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EU viewpoints on Cameron's Europe speech


In a landmark speech UK Prime Minister David Cameron has said he wants the UK to have a referendum on a redefined relationship with the EU by 2018.

Mr Cameron warned that the EU must be more accountable to voters. His government is examining how to repatriate more powers from Brussels.

BBC News asked some prominent European politicians and analysts for their views on Mr Cameron's speech.

Elmar Brok, German conservative MEP

I agree with him that in Europe we need more democracy and more competitiveness. Therefore we need stronger European rules to get that.

I think a referendum in the UK would need a debate not just at the tabloid level. A debate about the pros and cons of membership can be helpful, to make clear what the EU means, and for sure also we have to change here. Yes, we can always look at Europe's competences. But we cannot allow cherry-picking in the internal market, because then we would have different levels of competitiveness.

He should also tell the British people what advantages the EU has for Britain. If for many years you always tell people how difficult, dangerous and expensive Europe is you cannot expect them to support it. You cannot do policy by saying that if the sun shines it is London or Berlin, and if it rains it is Brussels.

We can debate whether we can have less detailed legislation on certain questions. That's a good idea, but that's not a question of treaty change, it's a question of political will.

For sure the internal market is an important part of the EU. But it was the political goal from the very beginning to have closer co-operation within Europe to make peace possible. So it's not just the internal market. The vast majority of member countries will not follow the path of concentrating the EU just on that.

In 1908 Churchill as home secretary introduced the 48-hour working week in Britain, and now Mr Cameron is not accepting that at the European level. I think the internal market cannot be organised on the basis of destruction of social rights. We should work together to explain why we need Europe. I'd prefer Britain within the EU.

Euclid Tsakalotos, Greek left-wing Syriza MP

Since 2008, inside and outside the eurozone, opposition to austerity policies has been labelled populist, in a cynical exercise to conflate the popular with populism. But it is successive British leaders who have raised populism with respect to the EU to a fine art. The dream of a Europe as a vast "free" market with limited social rights, or "a more flexible, adaptable and open European Union", has been the goal. Hollowing out democracy has been the means.

David Cameron's reference to "the demonstrations on the streets of Athens, Madrid and Rome" is disingenuous.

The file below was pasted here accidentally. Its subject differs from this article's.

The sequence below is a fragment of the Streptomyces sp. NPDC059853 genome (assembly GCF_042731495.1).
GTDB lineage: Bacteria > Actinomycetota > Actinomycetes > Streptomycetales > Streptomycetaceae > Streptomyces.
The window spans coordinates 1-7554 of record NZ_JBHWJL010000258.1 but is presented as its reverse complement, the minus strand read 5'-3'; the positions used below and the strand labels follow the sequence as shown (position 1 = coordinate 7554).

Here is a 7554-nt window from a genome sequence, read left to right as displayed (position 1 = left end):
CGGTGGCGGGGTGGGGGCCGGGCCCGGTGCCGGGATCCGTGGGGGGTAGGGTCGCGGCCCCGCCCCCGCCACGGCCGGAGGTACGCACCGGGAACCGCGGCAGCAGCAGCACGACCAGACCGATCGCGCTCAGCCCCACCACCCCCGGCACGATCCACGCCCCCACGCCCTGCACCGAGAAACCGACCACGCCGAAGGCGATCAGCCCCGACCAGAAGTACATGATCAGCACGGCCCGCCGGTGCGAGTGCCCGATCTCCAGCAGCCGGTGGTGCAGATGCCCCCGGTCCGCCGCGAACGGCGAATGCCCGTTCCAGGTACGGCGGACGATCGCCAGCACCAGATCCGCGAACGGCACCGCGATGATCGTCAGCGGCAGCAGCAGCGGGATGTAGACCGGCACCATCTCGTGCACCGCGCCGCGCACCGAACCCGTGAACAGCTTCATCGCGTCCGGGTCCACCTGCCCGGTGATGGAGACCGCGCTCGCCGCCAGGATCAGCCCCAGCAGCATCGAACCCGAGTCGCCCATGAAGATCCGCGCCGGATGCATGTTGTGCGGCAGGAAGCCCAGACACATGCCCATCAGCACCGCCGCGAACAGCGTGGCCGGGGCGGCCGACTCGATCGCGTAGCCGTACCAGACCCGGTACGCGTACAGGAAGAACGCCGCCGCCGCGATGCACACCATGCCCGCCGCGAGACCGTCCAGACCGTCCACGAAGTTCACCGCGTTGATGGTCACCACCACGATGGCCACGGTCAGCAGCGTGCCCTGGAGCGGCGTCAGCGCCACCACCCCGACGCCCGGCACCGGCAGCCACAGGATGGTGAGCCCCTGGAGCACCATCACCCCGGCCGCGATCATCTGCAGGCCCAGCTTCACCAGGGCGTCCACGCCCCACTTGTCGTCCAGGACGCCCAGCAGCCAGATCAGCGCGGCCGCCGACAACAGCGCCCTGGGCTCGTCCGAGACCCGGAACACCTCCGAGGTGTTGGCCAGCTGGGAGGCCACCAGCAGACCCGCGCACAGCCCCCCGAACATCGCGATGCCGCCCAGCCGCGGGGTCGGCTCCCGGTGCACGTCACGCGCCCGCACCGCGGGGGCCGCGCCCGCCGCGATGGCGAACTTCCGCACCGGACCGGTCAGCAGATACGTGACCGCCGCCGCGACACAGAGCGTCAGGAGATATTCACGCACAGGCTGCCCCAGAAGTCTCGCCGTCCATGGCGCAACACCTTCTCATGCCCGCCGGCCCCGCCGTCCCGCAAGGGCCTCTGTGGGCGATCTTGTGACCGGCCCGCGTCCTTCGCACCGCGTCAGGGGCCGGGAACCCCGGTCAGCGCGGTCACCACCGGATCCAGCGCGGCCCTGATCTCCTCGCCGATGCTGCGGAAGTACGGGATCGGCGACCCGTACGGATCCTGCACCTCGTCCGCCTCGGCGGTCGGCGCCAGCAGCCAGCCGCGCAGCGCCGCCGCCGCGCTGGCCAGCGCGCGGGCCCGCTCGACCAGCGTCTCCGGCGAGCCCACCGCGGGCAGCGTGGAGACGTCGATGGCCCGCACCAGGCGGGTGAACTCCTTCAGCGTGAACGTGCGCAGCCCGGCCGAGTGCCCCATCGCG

Greater integration implies a willingness to share sovereignty; the central question is whether this will be accompanied by the creation of a European public space and new democratic institutions. The UK prime minister's understanding of the "national interest" and his opposition to a two-speed Europe has nothing to do such democratic accountability.

European peoples in the south can vote for any government they want - as long as the policies of austerity remain untouched; the same policies, that is, which have led to such a spectacular failure in the UK.

It is the opposition movements who are truly displaying "courage and conviction", but in order bring back an agenda of jobs, wages and pensions, and even more, to return some control over economic policy to ordinary people.

There is a democratic deficit within the EU. But David Cameron is on the side of those elites and financial markets that want to deepen that deficit still further.

Sampo Terho, nationalist True Finns MEP

I think the referendum promise was very welcome. I have high hopes that other countries will follow him and make similar plans.

But I also have a small concern that he wants to wait so many years before having it. I'm afraid Mr Cameron may be placing too much hope on the EU's will and ability to reform.

It's been a core ideology of the EU to advance towards a federal state and that means transferring more powers to Brussels. This may happen in small steps, but those steps have always been towards integration and regulation, done by Brussels. So this EU ideology is unlikely to change any time soon. I expect the EU to look very much the same in 2017 as it does now.

I share his view that the core idea of the EU should be free trade, and advancing trade relations. In Finnish discussions that was the main issue, and it still is. I'd like to see a referendum in Finland after the next EU elections [in 2014], because as I see it that's the last big chance the EU has for reform.

If we could see a landslide victory in Europe for parties that oppose the federal state then this would give huge momentum for significant reform in the EU.

It would be a significant change if the UK left, but not a blow or disaster. He's absolutely right that our main target should be to reform the EU so that it does not regulate so much. But I'm a bit sceptical that the EU has the will for such reform.

Finns are quite concerned about the development of the eurozone - more solidarity, common debt and all that. We want to remain an independent country.

Pervenche Beres, French Socialist MEP

Prime Minister Cameron delivered to the British people a self-interested speech, absolutely disconnected from European reality, and which has very little to do with the UK interest or with its commitment as a member of the Union since 1973.

Mr Cameron seems to forget that the EU is a union of freedom and a free market, not a union of markets or an open relationship.

By establishing a link between the results of the next general elections in 2015 and the potential organisation of an in/out referendum in 2017, he is trying to regain confidence among his own party, by arousing resentment against the EU in the British population.